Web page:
Root canal therapy – devitalization

The root canal therapy is used to remove the inflamed or necrotized pulp of the tooth around the crown and root. The purpose of the procedure is to eliminate often painful infections and preserve the tooth. The name devitalization stems from the fact that the process is used to remove the nerve and vascular endings of the tooth, which normally make that tooth vital and sensitive.

Phases of devitalization include emptying of the crown and root canals through removal of the necrotic pulp, then shaping of the root canals to make them more suitable to receive the filling material. This is followed by cleaning and sterilization of the root canal in order to prevent infection spreading. Final stage is filling of the root canal with special materials and radiographic control of the results.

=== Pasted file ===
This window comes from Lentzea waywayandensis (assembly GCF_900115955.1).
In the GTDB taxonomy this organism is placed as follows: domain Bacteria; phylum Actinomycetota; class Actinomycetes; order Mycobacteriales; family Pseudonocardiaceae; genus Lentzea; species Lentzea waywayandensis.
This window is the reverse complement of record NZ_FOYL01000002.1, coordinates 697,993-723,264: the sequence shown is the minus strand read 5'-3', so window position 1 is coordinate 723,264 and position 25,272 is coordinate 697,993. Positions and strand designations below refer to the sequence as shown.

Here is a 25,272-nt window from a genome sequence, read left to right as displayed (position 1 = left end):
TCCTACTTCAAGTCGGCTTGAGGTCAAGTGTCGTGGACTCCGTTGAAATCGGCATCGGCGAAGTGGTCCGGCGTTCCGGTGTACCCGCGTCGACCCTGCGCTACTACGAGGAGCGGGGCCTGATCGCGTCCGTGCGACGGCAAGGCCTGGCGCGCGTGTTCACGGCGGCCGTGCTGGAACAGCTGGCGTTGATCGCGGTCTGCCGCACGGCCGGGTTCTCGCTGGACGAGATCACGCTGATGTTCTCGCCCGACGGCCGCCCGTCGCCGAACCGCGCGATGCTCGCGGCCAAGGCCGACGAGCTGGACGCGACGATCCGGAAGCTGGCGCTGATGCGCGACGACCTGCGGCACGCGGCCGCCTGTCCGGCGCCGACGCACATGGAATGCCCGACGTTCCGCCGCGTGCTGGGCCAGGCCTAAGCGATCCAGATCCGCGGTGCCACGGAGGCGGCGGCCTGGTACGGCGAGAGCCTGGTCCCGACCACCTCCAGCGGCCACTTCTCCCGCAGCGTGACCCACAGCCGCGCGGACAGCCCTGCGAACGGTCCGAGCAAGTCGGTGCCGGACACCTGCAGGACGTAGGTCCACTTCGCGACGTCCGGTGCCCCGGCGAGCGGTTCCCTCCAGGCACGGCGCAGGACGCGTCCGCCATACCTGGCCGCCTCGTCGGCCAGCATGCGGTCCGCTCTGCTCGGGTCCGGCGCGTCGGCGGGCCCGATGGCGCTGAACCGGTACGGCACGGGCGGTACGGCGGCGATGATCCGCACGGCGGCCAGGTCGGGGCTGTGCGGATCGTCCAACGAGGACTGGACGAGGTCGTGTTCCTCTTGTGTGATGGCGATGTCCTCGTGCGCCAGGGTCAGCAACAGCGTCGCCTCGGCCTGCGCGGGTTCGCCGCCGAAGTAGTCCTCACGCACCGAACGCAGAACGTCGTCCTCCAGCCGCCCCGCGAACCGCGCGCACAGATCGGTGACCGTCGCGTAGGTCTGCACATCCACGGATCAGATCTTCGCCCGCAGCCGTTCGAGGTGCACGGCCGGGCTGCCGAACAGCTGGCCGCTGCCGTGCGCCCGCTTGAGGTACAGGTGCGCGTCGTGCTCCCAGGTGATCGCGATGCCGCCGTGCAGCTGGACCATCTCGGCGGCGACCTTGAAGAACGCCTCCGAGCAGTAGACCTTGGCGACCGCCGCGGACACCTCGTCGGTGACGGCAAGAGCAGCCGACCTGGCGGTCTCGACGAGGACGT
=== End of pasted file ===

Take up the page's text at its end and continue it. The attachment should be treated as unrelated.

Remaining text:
There are some cases when it is not possible to perform devitalization of the tooth. For example when the root canals are not accessible, when the inflammation has damaged the tooth too much or when there is a lack of a proper bone support for the procedure. In these cases, the inflamed tooth should be extracted and for aesthetical reasons replaced with an implant or a bridge.